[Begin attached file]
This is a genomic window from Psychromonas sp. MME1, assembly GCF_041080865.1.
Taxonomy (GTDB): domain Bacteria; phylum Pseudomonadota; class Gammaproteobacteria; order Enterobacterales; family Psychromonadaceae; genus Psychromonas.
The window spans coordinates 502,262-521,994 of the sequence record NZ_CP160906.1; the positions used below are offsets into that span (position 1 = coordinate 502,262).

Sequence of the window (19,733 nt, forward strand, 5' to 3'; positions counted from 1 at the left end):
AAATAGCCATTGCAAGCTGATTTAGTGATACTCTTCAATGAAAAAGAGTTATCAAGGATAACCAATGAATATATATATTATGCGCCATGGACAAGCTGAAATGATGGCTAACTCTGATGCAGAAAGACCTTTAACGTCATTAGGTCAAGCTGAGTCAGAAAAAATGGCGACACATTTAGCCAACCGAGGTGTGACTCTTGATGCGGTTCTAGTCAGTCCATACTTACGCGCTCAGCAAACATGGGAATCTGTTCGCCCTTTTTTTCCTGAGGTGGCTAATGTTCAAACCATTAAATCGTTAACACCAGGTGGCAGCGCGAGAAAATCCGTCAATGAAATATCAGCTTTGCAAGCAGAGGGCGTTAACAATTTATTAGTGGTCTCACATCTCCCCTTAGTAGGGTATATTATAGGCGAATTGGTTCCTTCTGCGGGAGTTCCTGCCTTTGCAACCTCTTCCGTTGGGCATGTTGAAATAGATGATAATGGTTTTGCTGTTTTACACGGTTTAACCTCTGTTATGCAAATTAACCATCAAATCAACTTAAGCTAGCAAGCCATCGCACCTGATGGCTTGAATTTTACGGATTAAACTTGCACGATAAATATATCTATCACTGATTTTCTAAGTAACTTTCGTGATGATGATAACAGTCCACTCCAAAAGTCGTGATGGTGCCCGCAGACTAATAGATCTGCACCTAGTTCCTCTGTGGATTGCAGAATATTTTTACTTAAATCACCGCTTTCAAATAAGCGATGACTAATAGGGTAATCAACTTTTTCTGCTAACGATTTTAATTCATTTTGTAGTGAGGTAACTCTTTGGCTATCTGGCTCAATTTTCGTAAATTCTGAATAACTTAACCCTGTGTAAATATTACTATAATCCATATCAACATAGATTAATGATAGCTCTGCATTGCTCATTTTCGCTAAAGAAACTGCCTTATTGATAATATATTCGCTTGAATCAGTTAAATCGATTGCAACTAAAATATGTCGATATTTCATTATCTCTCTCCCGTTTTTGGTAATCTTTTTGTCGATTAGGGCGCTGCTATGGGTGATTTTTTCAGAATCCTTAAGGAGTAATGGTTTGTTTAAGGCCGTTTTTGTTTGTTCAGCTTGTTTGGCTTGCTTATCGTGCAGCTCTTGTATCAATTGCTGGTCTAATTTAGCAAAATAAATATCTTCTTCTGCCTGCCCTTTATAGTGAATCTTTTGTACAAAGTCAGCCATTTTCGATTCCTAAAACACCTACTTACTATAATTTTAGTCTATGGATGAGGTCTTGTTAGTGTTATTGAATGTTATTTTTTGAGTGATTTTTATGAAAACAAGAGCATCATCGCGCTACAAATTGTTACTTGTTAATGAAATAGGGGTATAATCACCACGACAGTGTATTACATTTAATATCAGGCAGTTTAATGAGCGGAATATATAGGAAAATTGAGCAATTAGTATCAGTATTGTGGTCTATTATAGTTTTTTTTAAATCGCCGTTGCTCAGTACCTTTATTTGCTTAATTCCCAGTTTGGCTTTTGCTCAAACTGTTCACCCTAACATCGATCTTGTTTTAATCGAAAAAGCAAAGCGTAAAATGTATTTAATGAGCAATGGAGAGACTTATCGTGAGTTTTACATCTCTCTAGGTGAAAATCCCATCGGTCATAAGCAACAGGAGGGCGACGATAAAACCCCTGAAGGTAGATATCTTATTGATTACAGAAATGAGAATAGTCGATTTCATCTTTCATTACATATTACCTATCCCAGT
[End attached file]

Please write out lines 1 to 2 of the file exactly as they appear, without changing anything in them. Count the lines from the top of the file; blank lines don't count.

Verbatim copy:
This is a genomic window from Psychromonas sp. MME1, assembly GCF_041080865.1.
Taxonomy (GTDB): domain Bacteria; phylum Pseudomonadota; class Gammaproteobacteria; order Enterobacterales; family Psychromonadaceae; genus Psychromonas.